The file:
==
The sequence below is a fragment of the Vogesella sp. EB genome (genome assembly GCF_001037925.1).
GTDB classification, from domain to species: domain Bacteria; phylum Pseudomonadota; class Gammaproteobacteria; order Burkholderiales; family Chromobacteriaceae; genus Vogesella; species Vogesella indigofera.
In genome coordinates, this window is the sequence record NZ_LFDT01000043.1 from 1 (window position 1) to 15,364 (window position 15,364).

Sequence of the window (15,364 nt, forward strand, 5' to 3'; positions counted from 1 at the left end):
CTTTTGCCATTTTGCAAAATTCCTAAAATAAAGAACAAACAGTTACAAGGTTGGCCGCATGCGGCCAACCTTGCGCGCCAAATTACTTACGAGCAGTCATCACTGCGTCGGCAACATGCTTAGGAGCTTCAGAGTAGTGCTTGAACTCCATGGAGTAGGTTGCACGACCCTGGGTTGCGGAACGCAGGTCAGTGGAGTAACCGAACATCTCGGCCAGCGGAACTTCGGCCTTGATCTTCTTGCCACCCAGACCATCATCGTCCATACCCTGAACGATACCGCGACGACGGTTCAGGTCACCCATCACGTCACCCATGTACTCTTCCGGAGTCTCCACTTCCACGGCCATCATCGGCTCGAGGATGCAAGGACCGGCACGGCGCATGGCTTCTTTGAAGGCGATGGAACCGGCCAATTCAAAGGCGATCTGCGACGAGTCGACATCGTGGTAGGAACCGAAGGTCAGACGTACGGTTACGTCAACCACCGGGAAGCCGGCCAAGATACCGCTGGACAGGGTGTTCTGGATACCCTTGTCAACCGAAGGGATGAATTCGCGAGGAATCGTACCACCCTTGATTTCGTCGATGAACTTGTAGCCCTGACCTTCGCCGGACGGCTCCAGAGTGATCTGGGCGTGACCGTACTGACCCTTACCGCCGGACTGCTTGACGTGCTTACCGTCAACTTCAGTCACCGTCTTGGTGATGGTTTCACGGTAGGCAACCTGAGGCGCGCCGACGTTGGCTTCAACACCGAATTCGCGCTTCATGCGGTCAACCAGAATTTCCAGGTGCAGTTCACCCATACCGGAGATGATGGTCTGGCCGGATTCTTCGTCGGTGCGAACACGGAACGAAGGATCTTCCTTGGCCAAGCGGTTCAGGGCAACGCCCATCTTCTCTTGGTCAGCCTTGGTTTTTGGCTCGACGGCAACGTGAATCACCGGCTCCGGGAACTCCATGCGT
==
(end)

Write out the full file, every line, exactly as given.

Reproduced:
The sequence below is a fragment of the Vogesella sp. EB genome (genome assembly GCF_001037925.1).
GTDB classification, from domain to species: domain Bacteria; phylum Pseudomonadota; class Gammaproteobacteria; order Burkholderiales; family Chromobacteriaceae; genus Vogesella; species Vogesella indigofera.
In genome coordinates, this window is the sequence record NZ_LFDT01000043.1 from 1 (window position 1) to 15,364 (window position 15,364).

Sequence of the window (15,364 nt, forward strand, 5' to 3'; positions counted from 1 at the left end):
CTTTTGCCATTTTGCAAAATTCCTAAAATAAAGAACAAACAGTTACAAGGTTGGCCGCATGCGGCCAACCTTGCGCGCCAAATTACTTACGAGCAGTCATCACTGCGTCGGCAACATGCTTAGGAGCTTCAGAGTAGTGCTTGAACTCCATGGAGTAGGTTGCACGACCCTGGGTTGCGGAACGCAGGTCAGTGGAGTAACCGAACATCTCGGCCAGCGGAACTTCGGCCTTGATCTTCTTGCCACCCAGACCATCATCGTCCATACCCTGAACGATACCGCGACGACGGTTCAGGTCACCCATCACGTCACCCATGTACTCTTCCGGAGTCTCCACTTCCACGGCCATCATCGGCTCGAGGATGCAAGGACCGGCACGGCGCATGGCTTCTTTGAAGGCGATGGAACCGGCCAATTCAAAGGCGATCTGCGACGAGTCGACATCGTGGTAGGAACCGAAGGTCAGACGTACGGTTACGTCAACCACCGGGAAGCCGGCCAAGATACCGCTGGACAGGGTGTTCTGGATACCCTTGTCAACCGAAGGGATGAATTCGCGAGGAATCGTACCACCCTTGATTTCGTCGATGAACTTGTAGCCCTGACCTTCGCCGGACGGCTCCAGAGTGATCTGGGCGTGACCGTACTGACCCTTACCGCCGGACTGCTTGACGTGCTTACCGTCAACTTCAGTCACCGTCTTGGTGATGGTTTCACGGTAGGCAACCTGAGGCGCGCCGACGTTGGCTTCAACACCGAATTCGCGCTTCATGCGGTCAACCAGAATTTCCAGGTGCAGTTCACCCATACCGGAGATGATGGTCTGGCCGGATTCTTCGTCGGTGCGAACACGGAACGAAGGATCTTCCTTGGCCAAGCGGTTCAGGGCAACGCCCATCTTCTCTTGGTCAGCCTTGGTTTTTGGCTCGACGGCAACGTGAATCACCGGCTCCGGGAACTCCATGCGT